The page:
Women activists from Turkey's leading nonprofit groups and women from 55 countries will launch Conscience Convoy on Mar. 6 to raise awareness to the state of women held prisoner and tortured by Syria's Assad regime. The ultimate destination of the convoy, that will depart from Istanbul, is Turkey's border with Syria. Lawyer Gülden Sönmez, deputy chairman of the Human Rights and Justice Movement (İHAK), said at a press conference in Istanbul about the event that 13,581 women have been subjected to torture and maltreatment in the "dungeons of the Assad regime" and some were raped since an uprising against the regime started in 2011. "Currently there are 6,736 adult and 417 underage prisoners."
They are subject to torture and await death in prison. They are not hopeful for a release or liberation. We want to get them released," Sönmez said. "Tortured and raped, they commit suicide if they find an opportunity to do it. Some managed to escape and take shelter in Turkey," she added.
Majd Chourbaji was one of the women held captive in prison simply because of attending protests against the oppressive Assad regime. Speaking at the press conference, she said she spent seven months in prison after attending a protest in Daraa and her husband, jailed with her, died of torture. "They brought in my husband to the place where I was held and tortured him while I was watching. I was kept in a cell for a long time and then, they put me in a small room with 20 other prisoners. It was a room about 2 square meters. The other prisoners were elderly women, pregnant women and a woman who had just delivered a baby before her imprisonment. We were allowed to go to the bathroom only three times a day and only at eight hour intervals. I know people who were held there for years and tortured every day. I know babies born in the prison and babies who died there. My husband died there too and they did not even give his corpse to the family," she said. Chourbaji said men were tortured too and they were hearing their screams every day. "One of them was not allowed to go to the bathroom and when he defecated, they forced him to eat his feces," she said.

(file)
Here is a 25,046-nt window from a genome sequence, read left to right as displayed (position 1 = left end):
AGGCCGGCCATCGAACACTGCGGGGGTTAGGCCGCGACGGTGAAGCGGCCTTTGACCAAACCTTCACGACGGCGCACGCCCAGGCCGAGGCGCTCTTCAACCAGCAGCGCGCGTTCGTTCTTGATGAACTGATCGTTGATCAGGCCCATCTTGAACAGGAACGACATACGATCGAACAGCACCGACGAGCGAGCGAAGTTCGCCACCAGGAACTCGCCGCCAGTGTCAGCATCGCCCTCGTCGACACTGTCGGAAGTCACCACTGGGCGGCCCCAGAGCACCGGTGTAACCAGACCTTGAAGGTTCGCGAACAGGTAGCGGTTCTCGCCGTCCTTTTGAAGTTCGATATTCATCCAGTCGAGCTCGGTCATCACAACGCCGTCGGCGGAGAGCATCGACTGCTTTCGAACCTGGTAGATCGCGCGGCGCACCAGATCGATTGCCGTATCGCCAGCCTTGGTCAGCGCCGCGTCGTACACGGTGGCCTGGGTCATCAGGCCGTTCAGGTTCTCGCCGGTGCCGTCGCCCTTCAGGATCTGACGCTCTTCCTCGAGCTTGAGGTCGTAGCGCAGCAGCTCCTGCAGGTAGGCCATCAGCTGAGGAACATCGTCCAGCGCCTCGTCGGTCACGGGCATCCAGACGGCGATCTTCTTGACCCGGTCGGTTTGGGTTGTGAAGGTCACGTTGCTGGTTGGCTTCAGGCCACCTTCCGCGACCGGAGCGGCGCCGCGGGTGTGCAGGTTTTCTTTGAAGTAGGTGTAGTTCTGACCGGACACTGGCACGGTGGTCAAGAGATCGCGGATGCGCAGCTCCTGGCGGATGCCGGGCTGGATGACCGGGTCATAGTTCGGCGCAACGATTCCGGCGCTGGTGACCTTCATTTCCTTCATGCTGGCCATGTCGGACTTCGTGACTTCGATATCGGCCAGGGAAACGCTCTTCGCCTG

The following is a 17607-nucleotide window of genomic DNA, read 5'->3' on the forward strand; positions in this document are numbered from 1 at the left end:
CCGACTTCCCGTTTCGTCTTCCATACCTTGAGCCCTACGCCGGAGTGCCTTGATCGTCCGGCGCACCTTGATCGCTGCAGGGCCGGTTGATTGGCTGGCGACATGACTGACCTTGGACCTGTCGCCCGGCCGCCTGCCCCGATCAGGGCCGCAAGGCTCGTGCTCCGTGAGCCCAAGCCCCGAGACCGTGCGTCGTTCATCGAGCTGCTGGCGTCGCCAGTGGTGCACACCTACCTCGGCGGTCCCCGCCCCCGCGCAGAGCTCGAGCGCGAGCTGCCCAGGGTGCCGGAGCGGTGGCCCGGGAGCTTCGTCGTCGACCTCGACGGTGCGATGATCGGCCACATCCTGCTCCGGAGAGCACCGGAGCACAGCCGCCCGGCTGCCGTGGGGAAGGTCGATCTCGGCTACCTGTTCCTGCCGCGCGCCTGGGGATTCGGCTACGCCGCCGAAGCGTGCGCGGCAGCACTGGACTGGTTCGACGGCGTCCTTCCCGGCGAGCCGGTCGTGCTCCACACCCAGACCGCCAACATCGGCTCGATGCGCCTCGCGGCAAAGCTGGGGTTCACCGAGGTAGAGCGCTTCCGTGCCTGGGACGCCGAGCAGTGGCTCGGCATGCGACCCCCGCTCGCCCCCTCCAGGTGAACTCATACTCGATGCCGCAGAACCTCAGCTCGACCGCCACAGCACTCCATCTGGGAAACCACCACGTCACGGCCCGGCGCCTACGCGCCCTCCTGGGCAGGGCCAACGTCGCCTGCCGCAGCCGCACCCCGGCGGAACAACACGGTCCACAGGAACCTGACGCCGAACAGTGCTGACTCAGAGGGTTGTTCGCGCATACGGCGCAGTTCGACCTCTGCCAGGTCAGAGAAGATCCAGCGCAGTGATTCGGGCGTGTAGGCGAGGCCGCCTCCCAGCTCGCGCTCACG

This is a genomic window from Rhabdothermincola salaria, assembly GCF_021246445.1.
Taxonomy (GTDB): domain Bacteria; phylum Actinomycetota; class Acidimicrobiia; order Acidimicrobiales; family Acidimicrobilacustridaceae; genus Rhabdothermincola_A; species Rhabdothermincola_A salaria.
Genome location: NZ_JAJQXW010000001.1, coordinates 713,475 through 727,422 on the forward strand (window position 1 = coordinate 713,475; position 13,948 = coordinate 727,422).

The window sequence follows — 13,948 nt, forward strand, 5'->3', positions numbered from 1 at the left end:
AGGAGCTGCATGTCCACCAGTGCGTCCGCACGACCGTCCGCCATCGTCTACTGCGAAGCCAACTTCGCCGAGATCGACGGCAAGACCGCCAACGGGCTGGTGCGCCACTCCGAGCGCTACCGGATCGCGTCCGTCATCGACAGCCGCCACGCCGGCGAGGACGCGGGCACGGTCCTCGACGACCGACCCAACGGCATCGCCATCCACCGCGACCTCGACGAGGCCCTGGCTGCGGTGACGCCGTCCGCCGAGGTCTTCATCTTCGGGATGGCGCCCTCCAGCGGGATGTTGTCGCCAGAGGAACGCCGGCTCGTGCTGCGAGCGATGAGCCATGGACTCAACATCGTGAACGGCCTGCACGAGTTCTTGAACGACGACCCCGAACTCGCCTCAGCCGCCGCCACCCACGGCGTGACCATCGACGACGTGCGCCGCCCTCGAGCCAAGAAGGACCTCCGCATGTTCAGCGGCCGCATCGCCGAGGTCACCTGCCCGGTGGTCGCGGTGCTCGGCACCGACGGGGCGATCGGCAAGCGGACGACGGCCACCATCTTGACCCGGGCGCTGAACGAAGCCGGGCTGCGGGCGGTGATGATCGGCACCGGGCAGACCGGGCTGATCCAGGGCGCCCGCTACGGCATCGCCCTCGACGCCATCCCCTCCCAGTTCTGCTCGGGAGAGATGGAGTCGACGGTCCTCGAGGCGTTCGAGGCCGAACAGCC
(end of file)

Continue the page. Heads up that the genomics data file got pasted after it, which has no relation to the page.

Dima Moussa, a Syrian lawyer, says women were either held in prison for joining peaceful protests or simply, to threaten their families and husbands. "They are beaten, harassed and raped," she claimed.
According to Gülden Sönmez, the Syrian regime "openly uses rape as a weapon" in the civil war. "Women victims of these evil acts are not heard by any country, any international body or international community at all. Nevertheless, they are subjected to crimes against international law, crimes against humanity. It has been seven years [since the war started] and we are still awaiting someone to do something about it," she said.
Activists are scheduled to hold another press conference in Hatay where the convoy is headed on March 8, International Women's Day. Women members of prominent nongovernmental organizations such as the Women and Democracy Association (KADEM) and the Ensar Foundation and Humanitarian Aid Foundation (İHH) are among those who will participate in the convoy.
Women make up the majority of millions of displaced Syrians who took shelter in safer regions of the area and countries neighboring Syria amid the ongoing war. They are also the most vulnerable among the victims of the conflict.
After the uprising began, the Assad regime started mass arrests. A report in the Independent daily says more than 65,000 people are thought to have died in prisons since 2011 and more faced mistreatment in detention. A group of women, who managed to survive their detention but were repeatedly raped by prison guards and other officials, filed lawsuits against their perpetrators abroad though the ongoing war will likely make it difficult to carry out an effective prosecution.
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